9. Give them time - despite what I've just said about bickering happening when children require attention, I do think that children need time to just BE.  Running them from activity to activity and planning a full timetable through the holidays is both unnecessary and expensive.  They should be allowed to make their own fun and learn to direct their own time.  Creativity and imagination flourish when the mind wanders.
  10. Keep it fun!  When you think back to the summer holidays when you were a child, what do you remember?  Do you have fond memories of the long holidays or were they an ordeal?  I have great memories of playing with my sisters, blackberry picking, playing outside in the street, doing a jigsaw with my mum, mum teaching me to make friendship bracelets, getting to go to work with my dad, chatting to the next-door neighbour over the fence... and I'm sure quite a bit of bickering with my sisters in between!  The point is that I remember the holiday time as being active but largely self-directed, fun and relaxing.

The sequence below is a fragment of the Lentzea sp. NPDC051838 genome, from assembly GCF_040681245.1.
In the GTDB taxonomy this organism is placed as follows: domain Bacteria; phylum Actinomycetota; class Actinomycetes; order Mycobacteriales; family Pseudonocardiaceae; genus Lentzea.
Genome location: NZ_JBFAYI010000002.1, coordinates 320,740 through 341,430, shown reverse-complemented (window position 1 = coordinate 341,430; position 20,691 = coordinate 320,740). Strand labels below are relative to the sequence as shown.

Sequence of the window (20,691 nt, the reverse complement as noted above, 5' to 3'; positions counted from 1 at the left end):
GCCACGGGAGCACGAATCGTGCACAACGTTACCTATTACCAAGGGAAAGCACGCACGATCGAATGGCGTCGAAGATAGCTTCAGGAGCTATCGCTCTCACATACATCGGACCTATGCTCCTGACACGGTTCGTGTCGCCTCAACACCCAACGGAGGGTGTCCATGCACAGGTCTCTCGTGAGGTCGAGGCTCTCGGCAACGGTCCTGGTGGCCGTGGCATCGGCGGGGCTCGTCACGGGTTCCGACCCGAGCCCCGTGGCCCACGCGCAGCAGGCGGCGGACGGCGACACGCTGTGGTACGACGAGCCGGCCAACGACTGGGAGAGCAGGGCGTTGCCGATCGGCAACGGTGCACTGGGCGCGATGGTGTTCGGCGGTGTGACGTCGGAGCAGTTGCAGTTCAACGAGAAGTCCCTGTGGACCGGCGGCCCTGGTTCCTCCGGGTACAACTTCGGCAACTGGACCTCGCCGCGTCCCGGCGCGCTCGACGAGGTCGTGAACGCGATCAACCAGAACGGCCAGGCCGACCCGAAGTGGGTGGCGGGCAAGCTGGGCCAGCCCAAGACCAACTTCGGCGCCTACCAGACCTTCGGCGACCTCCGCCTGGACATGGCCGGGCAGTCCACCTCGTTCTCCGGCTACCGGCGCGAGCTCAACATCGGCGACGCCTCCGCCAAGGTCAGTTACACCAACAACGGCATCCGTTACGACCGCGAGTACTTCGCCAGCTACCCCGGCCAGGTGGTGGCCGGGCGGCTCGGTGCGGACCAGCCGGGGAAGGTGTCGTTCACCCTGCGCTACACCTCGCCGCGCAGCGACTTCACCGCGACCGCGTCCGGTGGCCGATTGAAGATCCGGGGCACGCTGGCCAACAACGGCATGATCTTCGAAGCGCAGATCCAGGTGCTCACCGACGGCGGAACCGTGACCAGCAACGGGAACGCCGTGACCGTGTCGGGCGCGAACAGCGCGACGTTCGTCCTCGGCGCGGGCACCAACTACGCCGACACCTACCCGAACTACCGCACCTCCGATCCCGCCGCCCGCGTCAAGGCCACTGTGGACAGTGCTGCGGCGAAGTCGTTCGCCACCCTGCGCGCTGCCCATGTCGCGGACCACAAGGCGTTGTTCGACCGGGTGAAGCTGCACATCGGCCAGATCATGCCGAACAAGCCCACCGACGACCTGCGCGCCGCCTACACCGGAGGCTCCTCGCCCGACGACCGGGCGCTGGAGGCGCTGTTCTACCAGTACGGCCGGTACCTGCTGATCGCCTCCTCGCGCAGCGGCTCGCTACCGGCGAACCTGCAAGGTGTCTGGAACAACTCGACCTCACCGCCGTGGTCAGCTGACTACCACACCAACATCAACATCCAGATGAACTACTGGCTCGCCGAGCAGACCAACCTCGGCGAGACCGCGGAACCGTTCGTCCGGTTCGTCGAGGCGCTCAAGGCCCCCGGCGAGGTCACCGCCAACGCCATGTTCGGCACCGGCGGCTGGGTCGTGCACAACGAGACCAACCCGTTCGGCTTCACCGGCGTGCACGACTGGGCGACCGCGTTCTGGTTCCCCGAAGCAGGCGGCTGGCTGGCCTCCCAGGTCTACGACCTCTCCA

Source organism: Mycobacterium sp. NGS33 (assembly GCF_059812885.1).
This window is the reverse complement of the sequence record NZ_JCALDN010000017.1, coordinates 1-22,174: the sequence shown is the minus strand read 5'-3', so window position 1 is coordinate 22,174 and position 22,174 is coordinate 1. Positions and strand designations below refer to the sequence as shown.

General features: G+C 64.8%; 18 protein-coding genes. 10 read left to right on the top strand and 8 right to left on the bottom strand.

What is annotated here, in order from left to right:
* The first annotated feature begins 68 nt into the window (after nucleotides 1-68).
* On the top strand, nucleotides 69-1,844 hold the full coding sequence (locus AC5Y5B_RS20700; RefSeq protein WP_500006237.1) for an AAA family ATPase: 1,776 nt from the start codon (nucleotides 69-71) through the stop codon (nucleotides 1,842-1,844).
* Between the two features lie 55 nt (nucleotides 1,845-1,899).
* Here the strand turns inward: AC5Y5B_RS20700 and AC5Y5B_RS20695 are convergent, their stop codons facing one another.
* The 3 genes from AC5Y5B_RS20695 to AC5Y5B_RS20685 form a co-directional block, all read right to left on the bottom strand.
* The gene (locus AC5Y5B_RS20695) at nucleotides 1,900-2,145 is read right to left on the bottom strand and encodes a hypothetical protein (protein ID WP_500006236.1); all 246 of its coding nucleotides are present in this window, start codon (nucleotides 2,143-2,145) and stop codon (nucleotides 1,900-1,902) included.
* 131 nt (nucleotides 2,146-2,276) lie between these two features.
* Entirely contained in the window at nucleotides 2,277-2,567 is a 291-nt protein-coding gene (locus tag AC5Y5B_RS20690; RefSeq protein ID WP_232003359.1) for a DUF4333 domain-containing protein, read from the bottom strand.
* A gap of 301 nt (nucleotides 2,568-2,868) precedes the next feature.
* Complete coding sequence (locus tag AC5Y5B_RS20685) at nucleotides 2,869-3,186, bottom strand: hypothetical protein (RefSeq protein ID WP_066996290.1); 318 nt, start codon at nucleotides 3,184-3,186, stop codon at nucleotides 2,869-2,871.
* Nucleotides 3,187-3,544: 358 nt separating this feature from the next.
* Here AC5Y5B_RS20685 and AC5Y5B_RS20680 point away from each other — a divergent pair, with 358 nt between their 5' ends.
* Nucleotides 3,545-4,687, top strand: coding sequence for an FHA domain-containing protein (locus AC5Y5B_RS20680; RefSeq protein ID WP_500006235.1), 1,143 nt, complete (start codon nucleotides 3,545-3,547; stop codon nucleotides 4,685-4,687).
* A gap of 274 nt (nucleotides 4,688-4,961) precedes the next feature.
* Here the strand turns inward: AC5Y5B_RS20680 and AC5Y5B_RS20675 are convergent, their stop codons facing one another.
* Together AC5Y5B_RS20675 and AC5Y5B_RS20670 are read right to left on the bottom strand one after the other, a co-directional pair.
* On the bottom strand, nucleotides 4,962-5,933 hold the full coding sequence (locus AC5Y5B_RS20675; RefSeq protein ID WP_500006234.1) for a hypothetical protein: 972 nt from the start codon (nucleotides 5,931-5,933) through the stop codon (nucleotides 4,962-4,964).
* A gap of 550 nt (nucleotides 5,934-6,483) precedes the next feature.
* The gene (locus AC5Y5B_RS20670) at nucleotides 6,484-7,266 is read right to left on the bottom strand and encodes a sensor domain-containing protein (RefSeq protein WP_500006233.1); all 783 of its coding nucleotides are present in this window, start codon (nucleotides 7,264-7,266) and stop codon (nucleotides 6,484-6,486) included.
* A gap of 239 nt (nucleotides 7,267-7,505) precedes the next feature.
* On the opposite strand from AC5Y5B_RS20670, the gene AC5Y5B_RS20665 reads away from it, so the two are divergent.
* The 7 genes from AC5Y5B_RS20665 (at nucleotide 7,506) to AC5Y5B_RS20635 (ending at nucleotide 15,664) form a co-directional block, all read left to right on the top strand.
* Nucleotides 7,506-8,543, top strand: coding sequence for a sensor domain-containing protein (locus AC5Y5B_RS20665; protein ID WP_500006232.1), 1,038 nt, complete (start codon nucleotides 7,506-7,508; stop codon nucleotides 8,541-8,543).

What do your kids get up to in the holidays?